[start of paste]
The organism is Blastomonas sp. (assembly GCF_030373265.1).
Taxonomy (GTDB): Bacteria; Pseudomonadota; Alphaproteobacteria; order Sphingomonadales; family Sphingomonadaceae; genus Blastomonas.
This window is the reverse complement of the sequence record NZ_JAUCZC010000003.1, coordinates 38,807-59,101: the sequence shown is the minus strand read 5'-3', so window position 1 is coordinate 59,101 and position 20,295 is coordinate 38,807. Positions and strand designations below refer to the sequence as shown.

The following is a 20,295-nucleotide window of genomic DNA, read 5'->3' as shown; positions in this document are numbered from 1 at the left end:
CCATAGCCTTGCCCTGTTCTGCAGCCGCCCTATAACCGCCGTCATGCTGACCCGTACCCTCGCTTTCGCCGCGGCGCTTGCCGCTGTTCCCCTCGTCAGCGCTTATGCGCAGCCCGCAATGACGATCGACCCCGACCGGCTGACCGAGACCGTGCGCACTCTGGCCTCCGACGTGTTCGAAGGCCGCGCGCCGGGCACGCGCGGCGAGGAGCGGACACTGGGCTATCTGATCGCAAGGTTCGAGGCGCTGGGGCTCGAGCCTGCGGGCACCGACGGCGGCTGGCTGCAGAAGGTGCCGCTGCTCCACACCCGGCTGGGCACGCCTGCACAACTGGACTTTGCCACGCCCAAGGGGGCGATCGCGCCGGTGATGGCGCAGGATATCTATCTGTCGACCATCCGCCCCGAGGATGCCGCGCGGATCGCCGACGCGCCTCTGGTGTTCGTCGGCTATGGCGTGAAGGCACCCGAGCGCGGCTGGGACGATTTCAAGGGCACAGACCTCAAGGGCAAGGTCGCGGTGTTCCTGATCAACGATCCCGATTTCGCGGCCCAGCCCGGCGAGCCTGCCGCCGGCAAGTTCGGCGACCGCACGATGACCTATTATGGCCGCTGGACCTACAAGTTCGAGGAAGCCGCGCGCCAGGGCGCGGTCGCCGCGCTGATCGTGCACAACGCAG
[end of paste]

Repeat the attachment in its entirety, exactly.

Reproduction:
The organism is Blastomonas sp. (assembly GCF_030373265.1).
Taxonomy (GTDB): Bacteria; Pseudomonadota; Alphaproteobacteria; order Sphingomonadales; family Sphingomonadaceae; genus Blastomonas.
This window is the reverse complement of the sequence record NZ_JAUCZC010000003.1, coordinates 38,807-59,101: the sequence shown is the minus strand read 5'-3', so window position 1 is coordinate 59,101 and position 20,295 is coordinate 38,807. Positions and strand designations below refer to the sequence as shown.

The following is a 20,295-nucleotide window of genomic DNA, read 5'->3' as shown; positions in this document are numbered from 1 at the left end:
CCATAGCCTTGCCCTGTTCTGCAGCCGCCCTATAACCGCCGTCATGCTGACCCGTACCCTCGCTTTCGCCGCGGCGCTTGCCGCTGTTCCCCTCGTCAGCGCTTATGCGCAGCCCGCAATGACGATCGACCCCGACCGGCTGACCGAGACCGTGCGCACTCTGGCCTCCGACGTGTTCGAAGGCCGCGCGCCGGGCACGCGCGGCGAGGAGCGGACACTGGGCTATCTGATCGCAAGGTTCGAGGCGCTGGGGCTCGAGCCTGCGGGCACCGACGGCGGCTGGCTGCAGAAGGTGCCGCTGCTCCACACCCGGCTGGGCACGCCTGCACAACTGGACTTTGCCACGCCCAAGGGGGCGATCGCGCCGGTGATGGCGCAGGATATCTATCTGTCGACCATCCGCCCCGAGGATGCCGCGCGGATCGCCGACGCGCCTCTGGTGTTCGTCGGCTATGGCGTGAAGGCACCCGAGCGCGGCTGGGACGATTTCAAGGGCACAGACCTCAAGGGCAAGGTCGCGGTGTTCCTGATCAACGATCCCGATTTCGCGGCCCAGCCCGGCGAGCCTGCCGCCGGCAAGTTCGGCGACCGCACGATGACCTATTATGGCCGCTGGACCTACAAGTTCGAGGAAGCCGCGCGCCAGGGCGCGGTCGCCGCGCTGATCGTGCACAACGCAG